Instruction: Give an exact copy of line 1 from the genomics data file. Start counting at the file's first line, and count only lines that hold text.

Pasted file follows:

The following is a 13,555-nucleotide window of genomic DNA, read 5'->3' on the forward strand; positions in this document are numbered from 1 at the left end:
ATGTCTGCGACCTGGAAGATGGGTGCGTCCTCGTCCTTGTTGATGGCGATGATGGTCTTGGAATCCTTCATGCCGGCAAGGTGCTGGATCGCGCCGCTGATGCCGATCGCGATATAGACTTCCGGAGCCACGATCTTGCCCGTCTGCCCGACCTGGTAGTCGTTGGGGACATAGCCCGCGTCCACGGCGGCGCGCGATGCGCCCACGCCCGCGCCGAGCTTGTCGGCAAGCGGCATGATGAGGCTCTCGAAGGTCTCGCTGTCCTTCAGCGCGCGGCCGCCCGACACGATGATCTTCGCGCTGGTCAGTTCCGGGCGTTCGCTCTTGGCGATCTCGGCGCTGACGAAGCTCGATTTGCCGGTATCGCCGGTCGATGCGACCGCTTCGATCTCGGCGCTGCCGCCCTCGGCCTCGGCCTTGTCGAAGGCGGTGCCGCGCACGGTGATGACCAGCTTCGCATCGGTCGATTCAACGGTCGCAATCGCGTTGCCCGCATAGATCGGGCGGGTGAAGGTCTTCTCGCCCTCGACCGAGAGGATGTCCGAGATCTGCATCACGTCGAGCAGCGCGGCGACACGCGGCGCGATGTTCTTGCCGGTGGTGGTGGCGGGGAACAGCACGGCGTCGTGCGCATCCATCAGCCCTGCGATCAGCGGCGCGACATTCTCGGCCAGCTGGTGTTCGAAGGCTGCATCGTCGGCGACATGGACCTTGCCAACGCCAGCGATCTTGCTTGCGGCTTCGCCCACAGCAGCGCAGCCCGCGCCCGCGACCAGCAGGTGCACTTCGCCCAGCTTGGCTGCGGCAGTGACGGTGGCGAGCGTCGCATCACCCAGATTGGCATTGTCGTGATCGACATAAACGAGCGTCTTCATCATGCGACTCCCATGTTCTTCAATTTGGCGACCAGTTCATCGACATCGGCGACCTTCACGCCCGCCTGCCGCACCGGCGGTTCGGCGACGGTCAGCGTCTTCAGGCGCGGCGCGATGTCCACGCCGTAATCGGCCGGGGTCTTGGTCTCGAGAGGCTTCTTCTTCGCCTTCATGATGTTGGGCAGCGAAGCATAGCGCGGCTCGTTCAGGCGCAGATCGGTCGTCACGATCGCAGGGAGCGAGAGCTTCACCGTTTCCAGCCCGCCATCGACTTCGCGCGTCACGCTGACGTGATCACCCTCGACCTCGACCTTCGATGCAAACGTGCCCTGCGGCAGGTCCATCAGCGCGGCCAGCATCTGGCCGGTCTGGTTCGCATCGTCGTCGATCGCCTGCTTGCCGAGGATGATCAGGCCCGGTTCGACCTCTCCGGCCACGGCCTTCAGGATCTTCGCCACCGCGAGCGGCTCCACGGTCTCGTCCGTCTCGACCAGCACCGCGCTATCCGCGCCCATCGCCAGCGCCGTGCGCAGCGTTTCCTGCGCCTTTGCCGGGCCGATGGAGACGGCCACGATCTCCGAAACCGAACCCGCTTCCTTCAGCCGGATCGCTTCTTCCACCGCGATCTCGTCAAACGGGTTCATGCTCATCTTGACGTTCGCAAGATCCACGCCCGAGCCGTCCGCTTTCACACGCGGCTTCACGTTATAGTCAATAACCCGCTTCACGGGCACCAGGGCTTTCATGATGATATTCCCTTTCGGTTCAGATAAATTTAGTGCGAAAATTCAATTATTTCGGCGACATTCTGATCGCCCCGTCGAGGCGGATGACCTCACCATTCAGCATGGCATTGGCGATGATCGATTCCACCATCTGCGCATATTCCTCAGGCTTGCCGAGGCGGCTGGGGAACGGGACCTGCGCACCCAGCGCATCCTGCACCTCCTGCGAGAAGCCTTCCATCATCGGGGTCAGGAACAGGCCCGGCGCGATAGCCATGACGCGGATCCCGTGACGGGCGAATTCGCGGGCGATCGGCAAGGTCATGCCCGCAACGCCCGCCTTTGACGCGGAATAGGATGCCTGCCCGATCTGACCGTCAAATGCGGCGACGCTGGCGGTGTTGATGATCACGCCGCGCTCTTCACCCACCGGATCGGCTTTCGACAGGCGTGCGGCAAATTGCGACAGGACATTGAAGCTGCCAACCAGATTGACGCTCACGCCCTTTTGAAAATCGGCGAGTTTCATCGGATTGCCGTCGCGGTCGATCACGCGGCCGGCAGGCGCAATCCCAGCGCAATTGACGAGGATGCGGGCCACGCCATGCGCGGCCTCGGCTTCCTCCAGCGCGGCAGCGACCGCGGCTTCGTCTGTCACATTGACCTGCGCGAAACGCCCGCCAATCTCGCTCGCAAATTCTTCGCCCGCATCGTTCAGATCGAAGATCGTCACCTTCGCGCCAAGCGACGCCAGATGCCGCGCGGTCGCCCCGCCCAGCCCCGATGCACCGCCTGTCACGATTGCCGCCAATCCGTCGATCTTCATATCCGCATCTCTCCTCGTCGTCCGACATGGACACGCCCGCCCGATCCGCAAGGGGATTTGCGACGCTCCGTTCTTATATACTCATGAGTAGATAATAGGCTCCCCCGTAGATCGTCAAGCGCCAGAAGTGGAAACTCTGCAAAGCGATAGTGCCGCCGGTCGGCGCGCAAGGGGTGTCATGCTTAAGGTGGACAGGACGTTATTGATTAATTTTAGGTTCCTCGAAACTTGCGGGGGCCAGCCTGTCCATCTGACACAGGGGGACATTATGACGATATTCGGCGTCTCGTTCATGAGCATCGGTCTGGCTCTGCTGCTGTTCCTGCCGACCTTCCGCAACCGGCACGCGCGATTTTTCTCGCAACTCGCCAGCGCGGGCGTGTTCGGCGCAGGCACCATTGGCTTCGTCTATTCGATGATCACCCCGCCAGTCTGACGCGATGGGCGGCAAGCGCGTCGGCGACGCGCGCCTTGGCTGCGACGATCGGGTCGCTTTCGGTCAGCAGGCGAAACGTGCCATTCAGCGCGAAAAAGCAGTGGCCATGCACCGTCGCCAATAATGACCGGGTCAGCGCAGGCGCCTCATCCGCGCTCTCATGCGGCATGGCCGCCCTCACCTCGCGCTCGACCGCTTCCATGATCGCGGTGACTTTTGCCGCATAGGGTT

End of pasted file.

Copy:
The following is a 13,555-nucleotide window of genomic DNA, read 5'->3' on the forward strand; positions in this document are numbered from 1 at the left end: